I’ve written extensively about Hadapt, but to review:
- The HadoopDB project was started by Dan Abadi and two grad students.
- HadoopDB tied a bunch of PostgreSQL instances together with Hadoop MapReduce. Lab benchmarks suggested it was more performant than the coyly named DBx (where x=2), but not necessarily competitive with top analytic RDBMS.
- Hadapt was formed to commercialize HadoopDB.
- After some fits and starts, Hadapt was a Cambridge-based company. Former Vertica CEO Chris Lynch invested even before he was a VC, and became an active chairman. Not coincidentally, Hadapt had a bunch of Vertica folks.
- Hadapt decided to stick with row-based PostgreSQL, Dan Abadi’s previous columnar enthusiasm notwithstanding. Not coincidentally, Hadapt’s performance never blew anyone away.
- Especially after the announcement of Cloudera Impala, Hadapt’s SQL-on-Hadoop positioning didn’t work out. Indeed, Hadapt laid off most or all of its sales and marketing folks. Hadapt pivoted to emphasize its schema-on-need story.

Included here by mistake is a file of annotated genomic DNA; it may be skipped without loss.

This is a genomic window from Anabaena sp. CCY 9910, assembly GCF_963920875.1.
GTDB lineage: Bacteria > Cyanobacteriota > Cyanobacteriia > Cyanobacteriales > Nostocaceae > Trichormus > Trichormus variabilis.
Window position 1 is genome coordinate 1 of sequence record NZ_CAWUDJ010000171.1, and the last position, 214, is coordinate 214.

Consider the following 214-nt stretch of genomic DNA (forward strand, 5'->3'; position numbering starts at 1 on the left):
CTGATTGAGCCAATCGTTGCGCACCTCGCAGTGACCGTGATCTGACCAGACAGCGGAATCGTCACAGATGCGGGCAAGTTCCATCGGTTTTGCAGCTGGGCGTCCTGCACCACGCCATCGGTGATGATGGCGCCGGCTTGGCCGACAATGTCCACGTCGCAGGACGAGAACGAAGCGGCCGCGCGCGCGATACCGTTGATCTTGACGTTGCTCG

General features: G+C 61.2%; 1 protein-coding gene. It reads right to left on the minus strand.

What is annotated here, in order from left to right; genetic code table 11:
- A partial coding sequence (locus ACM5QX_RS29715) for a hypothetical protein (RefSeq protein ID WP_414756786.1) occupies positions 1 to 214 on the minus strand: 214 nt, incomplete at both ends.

- Chris Lynch, who generally seems to think that IT vendors are created to be sold, shopped Hadapt aggressively.
As for what Teradata should do with Hadapt: Read more
|Categories: Aster Data, Citus Data, Cloudera, Columnar database management, Data warehousing, Hadapt, Hadoop, MapReduce, Oracle, SQL/Hadoop integration, Teradata||8 Comments|
As part of my series on the keys to and likelihood of success, I outlined some examples from the DBMS industry. The list turned out too long for a single post, so I split it up by millennia. The part on 20th Century DBMS success and failure went up Friday; in this one I’ll cover more recent events, organized in line with the original overview post. Categories addressed will include analytic RDBMS (including data warehouse appliances), NoSQL/non-SQL short-request DBMS, MySQL, PostgreSQL, NewSQL and Hadoop.
DBMS rarely have trouble with the criterion “Is there an identifiable buying process?” If an enterprise is doing application development projects, a DBMS is generally chosen for each one. And so the organization will generally have a process in place for buying DBMS, or accepting them for free. Central IT, departments, and — at least in the case of free open source stuff — developers all commonly have the capacity for DBMS acquisition.
In particular, at many enterprises either departments have the ability to buy their own analytic technology, or else IT will willingly buy and administer things for a single department. This dynamic fueled much of the early rise of analytic RDBMS.